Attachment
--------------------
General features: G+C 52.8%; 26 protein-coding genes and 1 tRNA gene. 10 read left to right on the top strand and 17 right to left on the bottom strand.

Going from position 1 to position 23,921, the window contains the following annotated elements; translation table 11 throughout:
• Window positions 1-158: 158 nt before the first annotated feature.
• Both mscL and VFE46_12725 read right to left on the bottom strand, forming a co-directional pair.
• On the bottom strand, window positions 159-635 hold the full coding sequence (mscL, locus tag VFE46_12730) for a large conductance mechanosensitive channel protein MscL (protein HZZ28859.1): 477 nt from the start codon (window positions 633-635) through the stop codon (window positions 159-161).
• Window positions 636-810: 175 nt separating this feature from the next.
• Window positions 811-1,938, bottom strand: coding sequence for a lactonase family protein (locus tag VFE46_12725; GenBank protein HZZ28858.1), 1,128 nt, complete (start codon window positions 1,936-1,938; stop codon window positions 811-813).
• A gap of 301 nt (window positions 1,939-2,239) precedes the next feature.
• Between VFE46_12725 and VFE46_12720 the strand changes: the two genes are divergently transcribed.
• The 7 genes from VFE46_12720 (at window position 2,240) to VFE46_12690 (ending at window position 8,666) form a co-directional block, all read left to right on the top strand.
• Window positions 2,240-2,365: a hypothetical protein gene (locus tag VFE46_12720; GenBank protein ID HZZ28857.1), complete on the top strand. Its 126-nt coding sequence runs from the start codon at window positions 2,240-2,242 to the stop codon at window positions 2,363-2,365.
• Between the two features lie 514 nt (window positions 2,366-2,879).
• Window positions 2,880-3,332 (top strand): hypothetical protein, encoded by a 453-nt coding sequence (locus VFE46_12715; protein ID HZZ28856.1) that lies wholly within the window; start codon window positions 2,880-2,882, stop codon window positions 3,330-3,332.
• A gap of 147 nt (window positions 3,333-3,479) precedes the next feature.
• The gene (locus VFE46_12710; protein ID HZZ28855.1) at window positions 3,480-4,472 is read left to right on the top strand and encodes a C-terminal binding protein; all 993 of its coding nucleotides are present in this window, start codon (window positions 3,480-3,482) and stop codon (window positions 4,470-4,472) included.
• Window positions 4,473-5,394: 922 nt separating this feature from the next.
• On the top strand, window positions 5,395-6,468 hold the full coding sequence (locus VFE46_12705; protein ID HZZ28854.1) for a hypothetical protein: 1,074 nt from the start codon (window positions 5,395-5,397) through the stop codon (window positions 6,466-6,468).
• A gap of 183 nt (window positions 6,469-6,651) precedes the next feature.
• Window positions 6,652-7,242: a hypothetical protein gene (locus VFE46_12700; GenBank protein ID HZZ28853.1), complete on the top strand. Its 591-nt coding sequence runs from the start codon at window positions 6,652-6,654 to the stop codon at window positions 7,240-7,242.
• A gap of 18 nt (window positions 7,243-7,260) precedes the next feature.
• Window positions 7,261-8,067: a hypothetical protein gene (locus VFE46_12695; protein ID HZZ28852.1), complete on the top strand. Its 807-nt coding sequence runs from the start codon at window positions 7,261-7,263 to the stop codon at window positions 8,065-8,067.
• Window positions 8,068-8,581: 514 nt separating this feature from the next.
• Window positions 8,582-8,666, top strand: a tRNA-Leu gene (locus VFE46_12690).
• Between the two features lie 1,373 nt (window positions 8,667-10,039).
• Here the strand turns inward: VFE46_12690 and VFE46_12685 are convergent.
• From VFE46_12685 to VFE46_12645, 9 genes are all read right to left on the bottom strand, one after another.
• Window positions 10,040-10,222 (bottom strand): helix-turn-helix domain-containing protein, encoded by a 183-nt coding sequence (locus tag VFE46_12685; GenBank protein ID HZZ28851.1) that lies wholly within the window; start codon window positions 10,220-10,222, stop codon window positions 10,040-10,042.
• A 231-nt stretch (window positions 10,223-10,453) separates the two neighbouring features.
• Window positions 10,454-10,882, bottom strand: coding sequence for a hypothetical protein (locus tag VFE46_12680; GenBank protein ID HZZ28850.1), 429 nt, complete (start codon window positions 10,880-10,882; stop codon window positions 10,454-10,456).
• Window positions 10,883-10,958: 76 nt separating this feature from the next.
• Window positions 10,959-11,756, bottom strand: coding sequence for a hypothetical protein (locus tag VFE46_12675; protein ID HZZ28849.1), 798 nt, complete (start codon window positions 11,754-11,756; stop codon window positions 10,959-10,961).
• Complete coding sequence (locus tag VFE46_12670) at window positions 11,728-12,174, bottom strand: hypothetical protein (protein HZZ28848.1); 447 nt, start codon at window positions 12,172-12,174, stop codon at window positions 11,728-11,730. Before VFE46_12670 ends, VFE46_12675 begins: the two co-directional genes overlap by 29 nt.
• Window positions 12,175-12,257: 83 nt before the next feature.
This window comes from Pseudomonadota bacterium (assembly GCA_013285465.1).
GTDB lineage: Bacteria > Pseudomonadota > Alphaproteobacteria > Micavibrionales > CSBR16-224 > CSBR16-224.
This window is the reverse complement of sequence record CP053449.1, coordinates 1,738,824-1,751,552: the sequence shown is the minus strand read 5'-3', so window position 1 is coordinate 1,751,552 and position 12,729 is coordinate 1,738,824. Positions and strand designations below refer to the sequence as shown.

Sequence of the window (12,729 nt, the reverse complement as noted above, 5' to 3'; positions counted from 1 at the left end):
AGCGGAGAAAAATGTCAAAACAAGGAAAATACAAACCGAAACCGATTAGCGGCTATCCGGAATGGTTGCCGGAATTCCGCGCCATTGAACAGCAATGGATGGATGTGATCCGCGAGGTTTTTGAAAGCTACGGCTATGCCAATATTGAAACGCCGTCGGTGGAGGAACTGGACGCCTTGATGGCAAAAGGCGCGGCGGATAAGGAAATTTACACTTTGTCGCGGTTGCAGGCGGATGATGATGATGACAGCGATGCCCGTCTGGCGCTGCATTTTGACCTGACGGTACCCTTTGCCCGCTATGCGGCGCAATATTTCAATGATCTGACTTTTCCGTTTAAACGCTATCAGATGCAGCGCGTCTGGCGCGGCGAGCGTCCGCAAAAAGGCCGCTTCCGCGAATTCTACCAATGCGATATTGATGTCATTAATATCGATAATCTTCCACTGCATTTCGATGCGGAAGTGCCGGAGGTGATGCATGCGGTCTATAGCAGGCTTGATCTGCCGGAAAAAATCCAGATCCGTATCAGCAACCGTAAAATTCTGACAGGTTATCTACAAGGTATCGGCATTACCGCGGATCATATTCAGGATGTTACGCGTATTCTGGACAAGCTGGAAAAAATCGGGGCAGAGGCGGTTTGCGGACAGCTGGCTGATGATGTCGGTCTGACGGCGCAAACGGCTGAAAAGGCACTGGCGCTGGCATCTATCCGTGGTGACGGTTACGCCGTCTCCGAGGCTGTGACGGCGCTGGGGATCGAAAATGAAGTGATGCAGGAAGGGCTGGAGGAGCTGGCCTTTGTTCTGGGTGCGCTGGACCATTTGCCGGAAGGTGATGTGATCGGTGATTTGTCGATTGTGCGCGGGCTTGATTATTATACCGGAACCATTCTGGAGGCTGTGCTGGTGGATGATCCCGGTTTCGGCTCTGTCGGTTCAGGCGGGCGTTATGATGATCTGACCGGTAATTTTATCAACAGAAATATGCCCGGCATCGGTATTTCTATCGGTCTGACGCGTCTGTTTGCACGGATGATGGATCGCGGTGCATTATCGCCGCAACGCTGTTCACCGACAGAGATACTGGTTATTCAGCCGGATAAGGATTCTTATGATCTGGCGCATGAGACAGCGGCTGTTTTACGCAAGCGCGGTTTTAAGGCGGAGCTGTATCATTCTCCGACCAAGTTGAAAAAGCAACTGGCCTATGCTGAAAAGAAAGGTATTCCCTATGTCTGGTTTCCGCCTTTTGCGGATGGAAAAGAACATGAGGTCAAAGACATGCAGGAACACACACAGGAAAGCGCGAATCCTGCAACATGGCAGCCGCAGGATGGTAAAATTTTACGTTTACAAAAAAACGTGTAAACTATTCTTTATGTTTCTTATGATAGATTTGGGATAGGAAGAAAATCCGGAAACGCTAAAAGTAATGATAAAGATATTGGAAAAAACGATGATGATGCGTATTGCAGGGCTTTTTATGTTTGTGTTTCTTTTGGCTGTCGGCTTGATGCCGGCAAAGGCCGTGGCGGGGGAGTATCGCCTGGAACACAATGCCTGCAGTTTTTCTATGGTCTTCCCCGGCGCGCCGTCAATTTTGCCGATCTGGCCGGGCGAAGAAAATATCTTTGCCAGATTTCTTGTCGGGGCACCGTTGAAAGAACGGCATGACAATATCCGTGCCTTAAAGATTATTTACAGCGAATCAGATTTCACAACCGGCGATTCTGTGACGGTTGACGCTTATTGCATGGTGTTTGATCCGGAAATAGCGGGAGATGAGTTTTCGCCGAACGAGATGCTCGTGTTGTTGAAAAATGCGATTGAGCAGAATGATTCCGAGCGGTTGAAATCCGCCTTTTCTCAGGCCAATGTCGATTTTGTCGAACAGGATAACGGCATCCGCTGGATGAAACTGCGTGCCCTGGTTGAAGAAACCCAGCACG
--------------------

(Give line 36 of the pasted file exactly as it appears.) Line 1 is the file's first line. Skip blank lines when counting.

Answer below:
This window is the reverse complement of sequence record CP053449.1, coordinates 1,738,824-1,751,552: the sequence shown is the minus strand read 5'-3', so window position 1 is coordinate 1,751,552 and position 12,729 is coordinate 1,738,824. Positions and strand designations below refer to the sequence as shown.